Saturday, November 27, 2010

Kyle Brotzman

I am rarely up at 2 in the morning, but now it is 2:33 and I am wide awake.

The old Wide World of Sports program would begin each show with a narrative that included, "the thrill of victory and the agony of defeat." A cynic might wonder how agonizing can defeat be. It is just a game.

Tell that to a fellow named Kyle Brotzman. I am up because I wanted to see Boise State University play a game against the University of Nevada at Reno. Boise State has been heralded all season as the little engine that could. A team from the regularly dissed Western Athletic Conference (WAC) that had not lost a game in two years. Earlier this season it beat Virginia Tech in Virginia, and since then Boise State has mowed down every one of its opponents, attempting en route to dispell the idea that all they play in the WAC are patsies. All Boise State had to do was beat Nevada, a very good team itself having lost only one game this season, to have a shot at being part of the discussion regarding the best team in the land.

As has been typical, they went way ahead and led Nevada 24-7 at the half. But then Nevada playing at home with wild fans rooting them on, came back and tied the game with only a few minutes left in the fourth quarter. In true championship form, Boise State came right back to go ahead 31-24. Then in true championship form, Nevada tied it at 31-31. With nine seconds to go, Boise came out and threw a hail Mary, an expression used to refer to a prayer that might be answered. Someone up there was listening and a player for Boise made a beautiful catch with two seconds left on the 9 yard line.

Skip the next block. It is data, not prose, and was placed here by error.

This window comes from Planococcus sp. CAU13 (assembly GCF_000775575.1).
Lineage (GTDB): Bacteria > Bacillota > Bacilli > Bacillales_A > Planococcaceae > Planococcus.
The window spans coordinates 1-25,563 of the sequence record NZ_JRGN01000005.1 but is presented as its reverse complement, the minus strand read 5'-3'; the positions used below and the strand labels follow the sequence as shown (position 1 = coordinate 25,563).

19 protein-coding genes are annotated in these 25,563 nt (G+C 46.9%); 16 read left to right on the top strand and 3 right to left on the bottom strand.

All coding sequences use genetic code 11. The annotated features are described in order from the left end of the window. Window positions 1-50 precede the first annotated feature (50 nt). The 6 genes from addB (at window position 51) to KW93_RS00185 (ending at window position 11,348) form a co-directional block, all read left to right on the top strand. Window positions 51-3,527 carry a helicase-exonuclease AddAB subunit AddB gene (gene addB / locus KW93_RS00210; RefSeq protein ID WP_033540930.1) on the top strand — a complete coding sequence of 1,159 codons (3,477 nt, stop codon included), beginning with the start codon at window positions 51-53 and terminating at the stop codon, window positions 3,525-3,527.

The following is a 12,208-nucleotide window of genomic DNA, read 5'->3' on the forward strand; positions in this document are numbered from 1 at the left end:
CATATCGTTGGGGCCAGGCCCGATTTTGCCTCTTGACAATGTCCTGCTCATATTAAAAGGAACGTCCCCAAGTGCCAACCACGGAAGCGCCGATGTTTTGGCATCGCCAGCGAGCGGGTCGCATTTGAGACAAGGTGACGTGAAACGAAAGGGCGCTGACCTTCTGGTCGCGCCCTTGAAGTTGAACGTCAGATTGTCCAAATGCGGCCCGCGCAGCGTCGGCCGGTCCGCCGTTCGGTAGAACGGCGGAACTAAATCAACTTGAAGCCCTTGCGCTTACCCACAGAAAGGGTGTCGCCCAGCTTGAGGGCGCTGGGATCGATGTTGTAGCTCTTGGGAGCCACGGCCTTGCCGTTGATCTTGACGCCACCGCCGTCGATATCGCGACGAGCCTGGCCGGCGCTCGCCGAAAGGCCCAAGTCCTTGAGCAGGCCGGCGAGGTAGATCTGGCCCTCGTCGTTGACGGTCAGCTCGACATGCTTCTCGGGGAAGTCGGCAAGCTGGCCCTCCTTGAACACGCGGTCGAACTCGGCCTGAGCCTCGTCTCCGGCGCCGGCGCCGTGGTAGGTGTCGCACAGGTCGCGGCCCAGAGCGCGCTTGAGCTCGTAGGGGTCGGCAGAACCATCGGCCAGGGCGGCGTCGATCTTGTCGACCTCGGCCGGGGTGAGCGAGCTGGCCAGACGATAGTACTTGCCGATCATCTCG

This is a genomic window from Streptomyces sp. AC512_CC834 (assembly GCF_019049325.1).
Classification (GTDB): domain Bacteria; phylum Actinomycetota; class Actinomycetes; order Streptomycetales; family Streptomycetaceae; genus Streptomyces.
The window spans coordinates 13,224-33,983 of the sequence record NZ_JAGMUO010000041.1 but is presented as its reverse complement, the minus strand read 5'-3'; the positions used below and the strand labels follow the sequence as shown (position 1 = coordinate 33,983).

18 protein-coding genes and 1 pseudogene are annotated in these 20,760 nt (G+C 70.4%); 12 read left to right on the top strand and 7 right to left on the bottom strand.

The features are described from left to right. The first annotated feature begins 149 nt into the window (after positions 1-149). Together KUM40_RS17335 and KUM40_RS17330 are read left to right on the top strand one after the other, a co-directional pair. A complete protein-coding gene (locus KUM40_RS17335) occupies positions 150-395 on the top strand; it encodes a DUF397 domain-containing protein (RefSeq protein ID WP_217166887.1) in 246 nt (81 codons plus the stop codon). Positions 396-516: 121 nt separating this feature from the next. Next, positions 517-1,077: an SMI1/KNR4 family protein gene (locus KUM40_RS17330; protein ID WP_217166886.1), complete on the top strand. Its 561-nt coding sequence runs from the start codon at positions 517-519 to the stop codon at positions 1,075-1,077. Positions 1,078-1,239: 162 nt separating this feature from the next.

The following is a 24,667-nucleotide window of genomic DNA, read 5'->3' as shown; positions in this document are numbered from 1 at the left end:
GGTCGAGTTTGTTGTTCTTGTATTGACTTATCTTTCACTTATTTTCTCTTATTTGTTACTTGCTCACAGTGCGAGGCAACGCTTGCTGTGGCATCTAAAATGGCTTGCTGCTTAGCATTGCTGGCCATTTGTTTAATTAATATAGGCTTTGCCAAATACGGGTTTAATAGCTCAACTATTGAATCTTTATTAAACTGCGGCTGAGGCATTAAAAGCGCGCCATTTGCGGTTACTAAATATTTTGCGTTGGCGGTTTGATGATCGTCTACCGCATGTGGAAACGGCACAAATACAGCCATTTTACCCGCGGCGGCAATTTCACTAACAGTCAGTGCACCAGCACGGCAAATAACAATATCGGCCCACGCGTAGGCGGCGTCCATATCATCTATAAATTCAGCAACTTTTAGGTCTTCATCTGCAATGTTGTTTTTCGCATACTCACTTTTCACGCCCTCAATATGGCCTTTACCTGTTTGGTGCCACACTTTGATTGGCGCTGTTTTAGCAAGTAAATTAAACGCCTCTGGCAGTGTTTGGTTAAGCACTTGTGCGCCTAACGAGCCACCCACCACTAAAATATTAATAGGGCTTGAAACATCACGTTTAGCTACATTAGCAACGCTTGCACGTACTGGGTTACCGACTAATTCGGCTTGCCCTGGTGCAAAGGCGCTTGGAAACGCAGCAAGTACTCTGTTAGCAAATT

Enter Kyle Brotzman, the regular kicker for Boise State and an excellent one. After a delay to check and see if the time was correct, Brotzman lined up for what would have been the last play of the game, a dead ahead 26 yard field goal. Incredibly he missed it. The ball went wide right and Brotzman berated himself as he walked to the sideline.

In overtime, Boise State moved the ball to the 9 yard line. In came Brotzman to kick another 26 yard field goal. This one he hooks to the left.

Out comes Nevada and they get in position to kick a thirty yard field goal which goes in. End of national championship season. End of winning streak. Beginning of conversation that believes Boise State is a fraud.

So what, you might say. Fans should get over it. What is this agony, people are sick, wars are going on. This is not agony.

Well, it shouldn't be, but Kyle Brotzman's life will never be the same again. The hell has just started. And it won't be external. His greatest challenge as an athlete will be to not let this event define him. I went to a site before I started writing and I see that Brotzman was a star athlete in high school. I wish I could talk to him and may yet send him a note. This does not define him. I know this, and you know this, but the challenge will be for him to know it. Otherwise this defeat will be a long agony.